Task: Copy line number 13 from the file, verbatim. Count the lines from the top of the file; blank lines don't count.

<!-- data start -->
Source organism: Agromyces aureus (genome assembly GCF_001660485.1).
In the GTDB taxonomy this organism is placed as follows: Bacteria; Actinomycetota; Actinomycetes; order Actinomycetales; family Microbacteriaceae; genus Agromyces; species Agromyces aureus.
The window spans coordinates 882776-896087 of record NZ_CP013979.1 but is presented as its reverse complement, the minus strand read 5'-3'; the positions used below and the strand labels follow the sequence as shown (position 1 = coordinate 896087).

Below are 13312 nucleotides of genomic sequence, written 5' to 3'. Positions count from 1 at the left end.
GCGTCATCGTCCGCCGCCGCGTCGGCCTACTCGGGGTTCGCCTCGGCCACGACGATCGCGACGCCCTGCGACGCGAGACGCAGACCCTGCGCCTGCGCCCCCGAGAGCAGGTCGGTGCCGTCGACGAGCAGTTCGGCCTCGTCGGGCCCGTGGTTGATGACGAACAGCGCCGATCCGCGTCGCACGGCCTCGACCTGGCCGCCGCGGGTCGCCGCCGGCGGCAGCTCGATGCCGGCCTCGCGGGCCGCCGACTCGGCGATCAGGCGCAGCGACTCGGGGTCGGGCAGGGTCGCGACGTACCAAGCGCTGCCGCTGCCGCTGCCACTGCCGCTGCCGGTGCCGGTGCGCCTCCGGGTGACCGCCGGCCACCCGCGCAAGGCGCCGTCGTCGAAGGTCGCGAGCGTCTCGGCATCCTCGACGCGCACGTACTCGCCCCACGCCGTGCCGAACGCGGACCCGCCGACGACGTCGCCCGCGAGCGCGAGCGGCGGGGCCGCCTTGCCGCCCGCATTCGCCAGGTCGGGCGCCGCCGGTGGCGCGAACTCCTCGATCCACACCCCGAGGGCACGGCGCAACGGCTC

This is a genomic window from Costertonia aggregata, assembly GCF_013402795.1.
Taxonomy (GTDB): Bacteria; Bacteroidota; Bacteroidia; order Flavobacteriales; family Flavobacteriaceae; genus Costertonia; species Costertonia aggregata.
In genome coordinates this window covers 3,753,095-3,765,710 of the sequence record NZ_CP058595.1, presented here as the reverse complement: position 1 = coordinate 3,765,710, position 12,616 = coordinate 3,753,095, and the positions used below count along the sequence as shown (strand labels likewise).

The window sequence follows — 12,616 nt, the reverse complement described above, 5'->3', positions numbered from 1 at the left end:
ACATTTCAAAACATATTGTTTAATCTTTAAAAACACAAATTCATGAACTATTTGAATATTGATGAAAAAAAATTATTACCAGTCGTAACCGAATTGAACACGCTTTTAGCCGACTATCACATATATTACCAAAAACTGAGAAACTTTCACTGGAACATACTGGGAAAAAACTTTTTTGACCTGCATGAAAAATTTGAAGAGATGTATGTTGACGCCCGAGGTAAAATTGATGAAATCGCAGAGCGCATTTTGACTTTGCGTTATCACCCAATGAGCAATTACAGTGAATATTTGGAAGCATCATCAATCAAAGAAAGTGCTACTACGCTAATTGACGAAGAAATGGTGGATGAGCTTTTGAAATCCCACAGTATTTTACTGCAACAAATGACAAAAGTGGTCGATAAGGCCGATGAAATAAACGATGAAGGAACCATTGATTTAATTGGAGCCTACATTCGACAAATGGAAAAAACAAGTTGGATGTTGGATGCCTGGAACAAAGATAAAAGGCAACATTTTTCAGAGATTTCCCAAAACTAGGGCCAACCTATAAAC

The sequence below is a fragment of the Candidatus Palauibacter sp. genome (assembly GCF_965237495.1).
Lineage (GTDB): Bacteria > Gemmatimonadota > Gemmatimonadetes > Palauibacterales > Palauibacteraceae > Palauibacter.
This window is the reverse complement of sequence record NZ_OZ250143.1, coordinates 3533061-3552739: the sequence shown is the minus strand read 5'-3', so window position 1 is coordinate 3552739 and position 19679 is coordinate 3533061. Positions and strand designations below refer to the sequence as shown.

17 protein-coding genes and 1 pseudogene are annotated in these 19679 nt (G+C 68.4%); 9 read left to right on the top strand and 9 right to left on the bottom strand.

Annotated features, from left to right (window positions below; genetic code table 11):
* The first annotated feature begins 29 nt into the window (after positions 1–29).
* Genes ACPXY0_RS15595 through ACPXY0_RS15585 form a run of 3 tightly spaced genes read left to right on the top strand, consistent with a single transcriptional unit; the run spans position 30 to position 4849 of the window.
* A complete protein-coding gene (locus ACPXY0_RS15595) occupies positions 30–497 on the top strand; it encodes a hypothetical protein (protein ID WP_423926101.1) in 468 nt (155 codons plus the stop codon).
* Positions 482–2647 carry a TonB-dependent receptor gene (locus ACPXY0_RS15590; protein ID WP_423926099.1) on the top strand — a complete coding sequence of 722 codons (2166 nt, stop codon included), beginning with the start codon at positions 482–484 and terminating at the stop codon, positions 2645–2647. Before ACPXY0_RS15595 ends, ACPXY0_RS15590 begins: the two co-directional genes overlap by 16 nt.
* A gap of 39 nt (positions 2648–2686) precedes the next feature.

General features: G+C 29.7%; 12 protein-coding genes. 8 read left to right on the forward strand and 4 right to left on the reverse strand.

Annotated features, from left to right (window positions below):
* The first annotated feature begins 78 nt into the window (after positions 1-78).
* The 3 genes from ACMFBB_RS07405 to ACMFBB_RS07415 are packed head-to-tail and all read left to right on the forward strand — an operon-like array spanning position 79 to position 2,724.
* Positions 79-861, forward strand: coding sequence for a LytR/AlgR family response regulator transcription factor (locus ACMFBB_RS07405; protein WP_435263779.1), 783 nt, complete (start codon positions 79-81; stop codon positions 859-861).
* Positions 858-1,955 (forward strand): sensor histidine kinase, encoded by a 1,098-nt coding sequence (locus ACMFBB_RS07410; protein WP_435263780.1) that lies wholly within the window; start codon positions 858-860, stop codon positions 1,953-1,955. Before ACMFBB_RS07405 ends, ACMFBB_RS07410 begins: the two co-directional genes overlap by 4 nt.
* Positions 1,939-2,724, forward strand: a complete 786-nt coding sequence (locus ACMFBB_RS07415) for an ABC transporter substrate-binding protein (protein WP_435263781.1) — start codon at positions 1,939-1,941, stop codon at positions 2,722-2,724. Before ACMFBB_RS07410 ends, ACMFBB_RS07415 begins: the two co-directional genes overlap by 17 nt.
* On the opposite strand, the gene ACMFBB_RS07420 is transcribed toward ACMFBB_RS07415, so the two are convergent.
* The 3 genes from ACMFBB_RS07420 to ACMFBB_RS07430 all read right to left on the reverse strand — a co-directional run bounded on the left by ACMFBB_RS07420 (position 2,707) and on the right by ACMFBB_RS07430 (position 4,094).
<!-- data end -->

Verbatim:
This window is the reverse complement of sequence record NZ_OZ250143.1, coordinates 3533061-3552739: the sequence shown is the minus strand read 5'-3', so window position 1 is coordinate 3552739 and position 19679 is coordinate 3533061. Positions and strand designations below refer to the sequence as shown.